Tuberculosis : Diagnosis and drug susceptibility testing where resources are scarce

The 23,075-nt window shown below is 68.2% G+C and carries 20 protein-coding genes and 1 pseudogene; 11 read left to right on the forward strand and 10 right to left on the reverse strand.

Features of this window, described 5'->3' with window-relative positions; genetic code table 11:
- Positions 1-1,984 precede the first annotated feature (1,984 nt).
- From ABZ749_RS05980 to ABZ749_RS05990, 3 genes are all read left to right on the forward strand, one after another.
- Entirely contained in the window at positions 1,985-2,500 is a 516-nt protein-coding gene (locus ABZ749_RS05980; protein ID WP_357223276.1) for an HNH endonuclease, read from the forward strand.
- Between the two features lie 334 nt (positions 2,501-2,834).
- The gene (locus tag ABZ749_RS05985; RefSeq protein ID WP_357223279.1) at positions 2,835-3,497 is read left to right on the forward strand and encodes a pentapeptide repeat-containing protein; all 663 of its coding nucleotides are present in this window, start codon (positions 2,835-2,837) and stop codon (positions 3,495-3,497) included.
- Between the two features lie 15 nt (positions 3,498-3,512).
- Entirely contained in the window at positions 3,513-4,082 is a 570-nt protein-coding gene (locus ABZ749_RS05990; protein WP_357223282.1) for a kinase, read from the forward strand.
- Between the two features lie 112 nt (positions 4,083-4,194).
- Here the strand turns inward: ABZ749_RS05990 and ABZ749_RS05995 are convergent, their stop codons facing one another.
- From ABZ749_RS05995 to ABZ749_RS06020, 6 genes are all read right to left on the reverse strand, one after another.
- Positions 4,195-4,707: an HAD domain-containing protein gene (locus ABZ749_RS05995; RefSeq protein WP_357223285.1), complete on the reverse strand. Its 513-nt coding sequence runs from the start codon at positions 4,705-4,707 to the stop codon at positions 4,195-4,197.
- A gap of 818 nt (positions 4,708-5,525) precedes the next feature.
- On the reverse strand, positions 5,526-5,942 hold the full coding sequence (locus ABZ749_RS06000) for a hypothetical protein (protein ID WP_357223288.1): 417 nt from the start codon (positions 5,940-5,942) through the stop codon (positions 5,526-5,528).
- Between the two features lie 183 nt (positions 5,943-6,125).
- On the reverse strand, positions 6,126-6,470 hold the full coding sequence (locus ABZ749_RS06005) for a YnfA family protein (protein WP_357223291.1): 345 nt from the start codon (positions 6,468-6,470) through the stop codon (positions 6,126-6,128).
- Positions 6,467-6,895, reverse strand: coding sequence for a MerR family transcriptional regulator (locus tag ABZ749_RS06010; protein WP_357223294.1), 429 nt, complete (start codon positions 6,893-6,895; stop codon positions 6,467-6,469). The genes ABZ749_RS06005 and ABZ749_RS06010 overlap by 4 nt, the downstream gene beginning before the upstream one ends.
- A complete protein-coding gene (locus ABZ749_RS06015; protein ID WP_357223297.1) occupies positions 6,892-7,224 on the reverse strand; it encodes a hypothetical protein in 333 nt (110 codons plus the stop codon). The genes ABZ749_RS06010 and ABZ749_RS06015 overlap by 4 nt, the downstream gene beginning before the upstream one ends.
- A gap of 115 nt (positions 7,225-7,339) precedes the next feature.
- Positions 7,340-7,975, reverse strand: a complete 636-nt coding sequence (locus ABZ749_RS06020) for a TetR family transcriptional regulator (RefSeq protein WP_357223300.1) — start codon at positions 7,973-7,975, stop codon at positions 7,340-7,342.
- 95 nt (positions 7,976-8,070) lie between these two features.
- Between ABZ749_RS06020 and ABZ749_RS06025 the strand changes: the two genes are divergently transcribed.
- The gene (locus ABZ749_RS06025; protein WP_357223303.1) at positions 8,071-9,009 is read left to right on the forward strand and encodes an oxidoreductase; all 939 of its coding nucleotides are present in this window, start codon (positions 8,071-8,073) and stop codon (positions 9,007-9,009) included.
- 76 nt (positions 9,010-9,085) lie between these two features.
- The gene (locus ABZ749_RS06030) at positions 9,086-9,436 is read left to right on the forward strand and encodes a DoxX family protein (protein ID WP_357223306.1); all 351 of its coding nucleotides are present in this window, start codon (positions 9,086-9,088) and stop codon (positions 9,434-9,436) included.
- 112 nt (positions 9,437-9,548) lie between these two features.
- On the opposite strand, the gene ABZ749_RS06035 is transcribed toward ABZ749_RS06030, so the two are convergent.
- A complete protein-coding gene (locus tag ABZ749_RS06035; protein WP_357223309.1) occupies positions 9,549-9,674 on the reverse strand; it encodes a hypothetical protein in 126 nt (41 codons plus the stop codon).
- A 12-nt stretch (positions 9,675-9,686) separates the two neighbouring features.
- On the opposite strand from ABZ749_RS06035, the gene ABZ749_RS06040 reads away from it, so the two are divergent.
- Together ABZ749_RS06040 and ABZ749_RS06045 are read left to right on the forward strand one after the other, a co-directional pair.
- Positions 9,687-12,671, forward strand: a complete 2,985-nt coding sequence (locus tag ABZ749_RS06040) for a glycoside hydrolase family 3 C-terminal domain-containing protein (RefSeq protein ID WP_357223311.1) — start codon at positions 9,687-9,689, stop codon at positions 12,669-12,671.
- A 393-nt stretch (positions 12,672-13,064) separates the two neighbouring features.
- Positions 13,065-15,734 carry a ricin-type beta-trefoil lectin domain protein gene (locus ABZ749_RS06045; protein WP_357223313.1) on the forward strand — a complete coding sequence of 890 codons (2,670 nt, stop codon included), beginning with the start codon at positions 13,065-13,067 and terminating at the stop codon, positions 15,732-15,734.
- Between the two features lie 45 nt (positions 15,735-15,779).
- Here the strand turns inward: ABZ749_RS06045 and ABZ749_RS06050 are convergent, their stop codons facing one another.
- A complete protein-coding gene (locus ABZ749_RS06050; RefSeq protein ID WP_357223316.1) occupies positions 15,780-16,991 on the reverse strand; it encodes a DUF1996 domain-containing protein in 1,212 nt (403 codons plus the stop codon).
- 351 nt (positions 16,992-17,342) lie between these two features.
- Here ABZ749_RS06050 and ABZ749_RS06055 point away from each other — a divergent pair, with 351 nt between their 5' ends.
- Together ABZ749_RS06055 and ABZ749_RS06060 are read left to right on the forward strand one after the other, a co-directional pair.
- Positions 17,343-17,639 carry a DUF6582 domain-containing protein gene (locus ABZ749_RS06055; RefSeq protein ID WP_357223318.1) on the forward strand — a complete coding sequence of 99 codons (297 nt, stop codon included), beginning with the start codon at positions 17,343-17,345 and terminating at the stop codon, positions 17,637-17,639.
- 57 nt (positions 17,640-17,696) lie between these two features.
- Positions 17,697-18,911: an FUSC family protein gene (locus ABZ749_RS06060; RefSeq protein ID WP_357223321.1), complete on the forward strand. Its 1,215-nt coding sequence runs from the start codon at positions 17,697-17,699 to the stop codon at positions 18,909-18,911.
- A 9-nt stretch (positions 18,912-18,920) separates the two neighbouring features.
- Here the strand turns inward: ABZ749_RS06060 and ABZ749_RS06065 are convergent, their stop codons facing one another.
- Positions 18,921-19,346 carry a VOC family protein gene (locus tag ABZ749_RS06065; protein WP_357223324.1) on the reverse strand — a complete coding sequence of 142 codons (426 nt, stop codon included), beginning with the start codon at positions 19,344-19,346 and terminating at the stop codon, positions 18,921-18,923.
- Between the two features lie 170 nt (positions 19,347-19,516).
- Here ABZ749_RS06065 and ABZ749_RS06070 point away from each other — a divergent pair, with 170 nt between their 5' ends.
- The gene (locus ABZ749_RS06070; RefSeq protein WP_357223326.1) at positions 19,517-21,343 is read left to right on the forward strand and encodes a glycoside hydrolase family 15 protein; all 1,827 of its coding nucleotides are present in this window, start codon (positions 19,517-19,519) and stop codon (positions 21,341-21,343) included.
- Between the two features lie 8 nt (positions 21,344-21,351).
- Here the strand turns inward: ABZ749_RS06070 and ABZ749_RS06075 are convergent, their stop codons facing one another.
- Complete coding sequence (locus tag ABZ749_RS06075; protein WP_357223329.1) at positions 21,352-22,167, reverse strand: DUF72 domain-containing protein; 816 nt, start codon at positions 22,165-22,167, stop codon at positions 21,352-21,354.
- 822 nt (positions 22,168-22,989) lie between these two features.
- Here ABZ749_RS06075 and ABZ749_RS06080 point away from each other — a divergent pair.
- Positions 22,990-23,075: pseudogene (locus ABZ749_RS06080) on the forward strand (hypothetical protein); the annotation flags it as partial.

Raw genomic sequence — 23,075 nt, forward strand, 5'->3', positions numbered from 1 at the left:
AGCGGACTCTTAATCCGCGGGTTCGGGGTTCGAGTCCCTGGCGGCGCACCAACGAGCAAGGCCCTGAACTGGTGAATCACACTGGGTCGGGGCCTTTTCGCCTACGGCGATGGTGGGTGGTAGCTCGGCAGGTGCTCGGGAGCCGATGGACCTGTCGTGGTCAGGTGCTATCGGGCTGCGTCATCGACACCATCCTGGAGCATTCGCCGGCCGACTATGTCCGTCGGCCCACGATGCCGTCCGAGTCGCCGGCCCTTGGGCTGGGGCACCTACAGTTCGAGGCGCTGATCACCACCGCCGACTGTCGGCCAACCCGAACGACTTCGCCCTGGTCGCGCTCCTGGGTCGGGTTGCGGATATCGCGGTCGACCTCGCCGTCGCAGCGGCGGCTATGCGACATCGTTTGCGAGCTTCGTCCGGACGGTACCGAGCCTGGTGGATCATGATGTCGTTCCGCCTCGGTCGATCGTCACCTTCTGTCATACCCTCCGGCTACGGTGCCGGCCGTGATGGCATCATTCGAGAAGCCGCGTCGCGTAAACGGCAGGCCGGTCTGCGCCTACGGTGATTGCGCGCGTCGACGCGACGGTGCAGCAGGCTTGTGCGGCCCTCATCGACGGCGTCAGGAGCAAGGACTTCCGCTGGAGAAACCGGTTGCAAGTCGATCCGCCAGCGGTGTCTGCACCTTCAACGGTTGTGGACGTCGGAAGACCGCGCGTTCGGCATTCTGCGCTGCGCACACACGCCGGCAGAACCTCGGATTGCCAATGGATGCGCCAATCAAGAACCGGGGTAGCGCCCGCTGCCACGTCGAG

Abstract: Background: Tuberculosis remains a major global public health problem. Not surprisingly, most cases of this disease occur in poor countries and an increasing number of patients harbor drug - resistant bacteria. The cornerstone of bacteriological diagnosis of tuberculosis is direct sputum smear microscopy. This method is rapid, inexpensive and specific, however, sensitivity is discouragingly low. Regarding drug susceptibility testing, the methods available today are either cheap and slow or fast but too costly to be applicable in most high incidence areas. The aim of this investigation was to improve detection and drug susceptibility testing of Mycobacterium. tuberculosis with special emphasis on settings with scarce resources. Methods: We evaluated an improved method for sputum microscopy, which is based on liquefaction of the sample with household bleach, followed by its concentration by centrifugation prior to staining and microscopy. The bleach microscopy method was compared to standard direct microscopy in Honduras. Then, we performed a literature review in search for all studies that have compared the bleach method to the direct method in low- and middle-income countries. We further sent out questionnaires to key persons in national tuberculosis control programs in order to investigate the knowledge and opinions about this alternative method. We also developed and evaluated a new method for rapid and inexpensive drug susceptibility testing, which is based on the ability of M. tuberculosis to reduce nitrate to nitrite. The performance of this method, the Nitrate Reductase Assay, for drug susceptibility testing was compared to the standard BACTEC 460 liquid culture system. Moreover, we evaluated the performance of a commercial automatic culture system called BacT/ALERT 3D for primary detection of M. tuberculosis in clinical samples and for drug susceptibility testing. Results: We found that the bleach method could improve sensitivity with 3 7 %, Arith unchanged specificity, in Honduras. In the scientific literature, we found 19 studies that had compared the bleach microscopy method with the direct smear. In 15 out of these there was a significant improvement ranging from 7-253 % of the proportion of positive tests using the new method. We received answers from 84 key persons in 69/85 included countries (81 %). Thirty-six key persons thought that the bleach method could increase case detection in their countries, 40 did not know and five thought it could not. Furthermore, recommendations from the World Health Organization or the International Union Against Tuberculosis and Lung Disease, as well as studies in their own countries, were factors that would make the key persons promote the bleach microscopy method for routine use. When tested in 57 M. tuberculosis strains, the Nitrate Reductase Assay showed equivalent susceptibility results to the BACTEC method for isoniazid and rifampicin, and had a similar turn-around time. The BacT/ALERT technique, which was tested on 2659 clinical specimens, detected M. tuberculosis at a similar rate as when cultured on standard Löwenstein-Jensen medium. Concerning drug susceptibility testing, this new technique showed a lesser sensitivity in detecting drug resistance compared to the BACTEC method in 50 M. tuberculosis strains. Conclusions: The bleach microscopy method can clearly improve case detection of tuberculosis and key persons in national tuberculosis control programs are interested in this technique. I my own opinion, the World Health Organization should recommend its evaluation and introduction for routine use. The Nitrate Reductase Assay might become a suitable option for rapid and inexpensive drug susceptibility testing of rifampicin and isoniazid (the two most important antituberculosis drugs) if it proves successful in field studies. The BacT/ALERT 3D system is a valid alternative for primary isolation but should be further developed before it can be used for drug susceptibility testing. The heavy cost of the apparatus and substrates limits, however, the applicability where resources are scarce.
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